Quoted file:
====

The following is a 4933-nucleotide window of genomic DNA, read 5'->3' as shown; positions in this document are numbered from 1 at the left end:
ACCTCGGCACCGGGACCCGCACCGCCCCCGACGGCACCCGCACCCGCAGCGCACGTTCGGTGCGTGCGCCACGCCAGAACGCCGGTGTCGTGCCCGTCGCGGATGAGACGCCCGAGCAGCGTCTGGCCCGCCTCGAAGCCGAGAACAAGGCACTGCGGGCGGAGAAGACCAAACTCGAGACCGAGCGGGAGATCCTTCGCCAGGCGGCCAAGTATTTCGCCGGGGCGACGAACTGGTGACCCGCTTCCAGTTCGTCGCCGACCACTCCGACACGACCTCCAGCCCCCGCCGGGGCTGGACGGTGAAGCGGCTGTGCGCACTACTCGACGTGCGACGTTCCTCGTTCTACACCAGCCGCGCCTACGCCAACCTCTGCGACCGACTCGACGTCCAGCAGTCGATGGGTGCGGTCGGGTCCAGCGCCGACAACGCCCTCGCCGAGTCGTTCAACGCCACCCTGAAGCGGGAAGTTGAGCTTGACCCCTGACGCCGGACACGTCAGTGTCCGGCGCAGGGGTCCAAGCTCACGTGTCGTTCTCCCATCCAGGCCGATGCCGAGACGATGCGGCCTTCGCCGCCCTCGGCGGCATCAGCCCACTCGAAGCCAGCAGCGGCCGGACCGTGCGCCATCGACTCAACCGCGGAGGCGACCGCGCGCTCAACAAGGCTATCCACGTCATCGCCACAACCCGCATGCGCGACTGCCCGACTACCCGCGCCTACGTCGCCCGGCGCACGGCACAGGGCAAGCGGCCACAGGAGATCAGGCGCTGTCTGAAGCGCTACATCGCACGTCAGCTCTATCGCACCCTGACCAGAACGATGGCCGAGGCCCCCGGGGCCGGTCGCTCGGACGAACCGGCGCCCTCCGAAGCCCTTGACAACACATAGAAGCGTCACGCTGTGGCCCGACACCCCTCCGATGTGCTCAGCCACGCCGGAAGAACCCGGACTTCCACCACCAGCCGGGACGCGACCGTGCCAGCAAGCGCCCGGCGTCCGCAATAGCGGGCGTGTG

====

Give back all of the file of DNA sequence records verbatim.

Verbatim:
The following is a 4933-nucleotide window of genomic DNA, read 5'->3' as shown; positions in this document are numbered from 1 at the left end:
ACCTCGGCACCGGGACCCGCACCGCCCCCGACGGCACCCGCACCCGCAGCGCACGTTCGGTGCGTGCGCCACGCCAGAACGCCGGTGTCGTGCCCGTCGCGGATGAGACGCCCGAGCAGCGTCTGGCCCGCCTCGAAGCCGAGAACAAGGCACTGCGGGCGGAGAAGACCAAACTCGAGACCGAGCGGGAGATCCTTCGCCAGGCGGCCAAGTATTTCGCCGGGGCGACGAACTGGTGACCCGCTTCCAGTTCGTCGCCGACCACTCCGACACGACCTCCAGCCCCCGCCGGGGCTGGACGGTGAAGCGGCTGTGCGCACTACTCGACGTGCGACGTTCCTCGTTCTACACCAGCCGCGCCTACGCCAACCTCTGCGACCGACTCGACGTCCAGCAGTCGATGGGTGCGGTCGGGTCCAGCGCCGACAACGCCCTCGCCGAGTCGTTCAACGCCACCCTGAAGCGGGAAGTTGAGCTTGACCCCTGACGCCGGACACGTCAGTGTCCGGCGCAGGGGTCCAAGCTCACGTGTCGTTCTCCCATCCAGGCCGATGCCGAGACGATGCGGCCTTCGCCGCCCTCGGCGGCATCAGCCCACTCGAAGCCAGCAGCGGCCGGACCGTGCGCCATCGACTCAACCGCGGAGGCGACCGCGCGCTCAACAAGGCTATCCACGTCATCGCCACAACCCGCATGCGCGACTGCCCGACTACCCGCGCCTACGTCGCCCGGCGCACGGCACAGGGCAAGCGGCCACAGGAGATCAGGCGCTGTCTGAAGCGCTACATCGCACGTCAGCTCTATCGCACCCTGACCAGAACGATGGCCGAGGCCCCCGGGGCCGGTCGCTCGGACGAACCGGCGCCCTCCGAAGCCCTTGACAACACATAGAAGCGTCACGCTGTGGCCCGACACCCCTCCGATGTGCTCAGCCACGCCGGAAGAACCCGGACTTCCACCACCAGCCGGGACGCGACCGTGCCAGCAAGCGCCCGGCGTCCGCAATAGCGGGCGTGTG